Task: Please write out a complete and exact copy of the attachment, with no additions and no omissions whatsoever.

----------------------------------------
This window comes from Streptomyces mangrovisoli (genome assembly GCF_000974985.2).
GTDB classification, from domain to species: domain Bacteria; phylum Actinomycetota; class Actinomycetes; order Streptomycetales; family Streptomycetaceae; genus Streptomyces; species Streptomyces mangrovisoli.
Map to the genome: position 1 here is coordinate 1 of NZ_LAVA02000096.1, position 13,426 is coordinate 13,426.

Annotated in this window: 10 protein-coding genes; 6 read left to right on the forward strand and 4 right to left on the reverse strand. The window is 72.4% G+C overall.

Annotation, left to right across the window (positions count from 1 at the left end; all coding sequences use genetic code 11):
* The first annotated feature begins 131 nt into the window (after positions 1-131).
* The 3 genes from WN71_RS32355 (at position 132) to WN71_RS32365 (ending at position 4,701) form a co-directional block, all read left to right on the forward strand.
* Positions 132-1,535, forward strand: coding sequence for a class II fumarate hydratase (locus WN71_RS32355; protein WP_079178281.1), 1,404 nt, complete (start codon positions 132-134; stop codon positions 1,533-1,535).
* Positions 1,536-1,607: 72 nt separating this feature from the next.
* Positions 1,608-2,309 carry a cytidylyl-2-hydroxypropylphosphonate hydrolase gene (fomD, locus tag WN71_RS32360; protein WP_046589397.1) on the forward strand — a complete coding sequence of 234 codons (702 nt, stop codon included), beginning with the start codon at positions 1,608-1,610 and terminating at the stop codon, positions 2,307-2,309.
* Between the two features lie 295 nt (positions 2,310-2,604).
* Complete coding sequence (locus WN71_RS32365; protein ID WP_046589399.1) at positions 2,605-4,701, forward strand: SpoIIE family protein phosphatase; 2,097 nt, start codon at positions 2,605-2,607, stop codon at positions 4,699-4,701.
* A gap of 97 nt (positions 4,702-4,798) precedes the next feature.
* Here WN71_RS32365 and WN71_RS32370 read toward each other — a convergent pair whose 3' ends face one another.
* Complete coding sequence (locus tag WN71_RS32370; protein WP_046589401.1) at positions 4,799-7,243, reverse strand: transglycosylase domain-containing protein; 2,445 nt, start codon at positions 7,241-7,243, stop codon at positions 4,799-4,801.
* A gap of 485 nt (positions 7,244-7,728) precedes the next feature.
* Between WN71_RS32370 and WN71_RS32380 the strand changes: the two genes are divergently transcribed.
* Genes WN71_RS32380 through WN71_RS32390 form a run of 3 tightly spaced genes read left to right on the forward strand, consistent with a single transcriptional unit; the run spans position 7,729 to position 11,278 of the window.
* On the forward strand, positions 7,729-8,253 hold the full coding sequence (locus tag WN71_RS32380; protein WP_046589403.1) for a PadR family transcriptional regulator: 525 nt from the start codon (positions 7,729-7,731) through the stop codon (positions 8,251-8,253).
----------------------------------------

This window comes from Streptomyces mangrovisoli (genome assembly GCF_000974985.2).
GTDB classification, from domain to species: domain Bacteria; phylum Actinomycetota; class Actinomycetes; order Streptomycetales; family Streptomycetaceae; genus Streptomyces; species Streptomyces mangrovisoli.
Map to the genome: position 1 here is coordinate 1 of NZ_LAVA02000096.1, position 13,426 is coordinate 13,426.

Annotated in this window: 10 protein-coding genes; 6 read left to right on the forward strand and 4 right to left on the reverse strand. The window is 72.4% G+C overall.

Annotation, left to right across the window (positions count from 1 at the left end; all coding sequences use genetic code 11):
* The first annotated feature begins 131 nt into the window (after positions 1-131).
* The 3 genes from WN71_RS32355 (at position 132) to WN71_RS32365 (ending at position 4,701) form a co-directional block, all read left to right on the forward strand.
* Positions 132-1,535, forward strand: coding sequence for a class II fumarate hydratase (locus WN71_RS32355; protein WP_079178281.1), 1,404 nt, complete (start codon positions 132-134; stop codon positions 1,533-1,535).
* Positions 1,536-1,607: 72 nt separating this feature from the next.
* Positions 1,608-2,309 carry a cytidylyl-2-hydroxypropylphosphonate hydrolase gene (fomD, locus tag WN71_RS32360; protein WP_046589397.1) on the forward strand — a complete coding sequence of 234 codons (702 nt, stop codon included), beginning with the start codon at positions 1,608-1,610 and terminating at the stop codon, positions 2,307-2,309.
* Between the two features lie 295 nt (positions 2,310-2,604).
* Complete coding sequence (locus WN71_RS32365; protein ID WP_046589399.1) at positions 2,605-4,701, forward strand: SpoIIE family protein phosphatase; 2,097 nt, start codon at positions 2,605-2,607, stop codon at positions 4,699-4,701.
* A gap of 97 nt (positions 4,702-4,798) precedes the next feature.
* Here WN71_RS32365 and WN71_RS32370 read toward each other — a convergent pair whose 3' ends face one another.
* Complete coding sequence (locus tag WN71_RS32370; protein WP_046589401.1) at positions 4,799-7,243, reverse strand: transglycosylase domain-containing protein; 2,445 nt, start codon at positions 7,241-7,243, stop codon at positions 4,799-4,801.
* A gap of 485 nt (positions 7,244-7,728) precedes the next feature.
* Between WN71_RS32370 and WN71_RS32380 the strand changes: the two genes are divergently transcribed.
* Genes WN71_RS32380 through WN71_RS32390 form a run of 3 tightly spaced genes read left to right on the forward strand, consistent with a single transcriptional unit; the run spans position 7,729 to position 11,278 of the window.
* On the forward strand, positions 7,729-8,253 hold the full coding sequence (locus tag WN71_RS32380; protein WP_046589403.1) for a PadR family transcriptional regulator: 525 nt from the start codon (positions 7,729-7,731) through the stop codon (positions 8,251-8,253).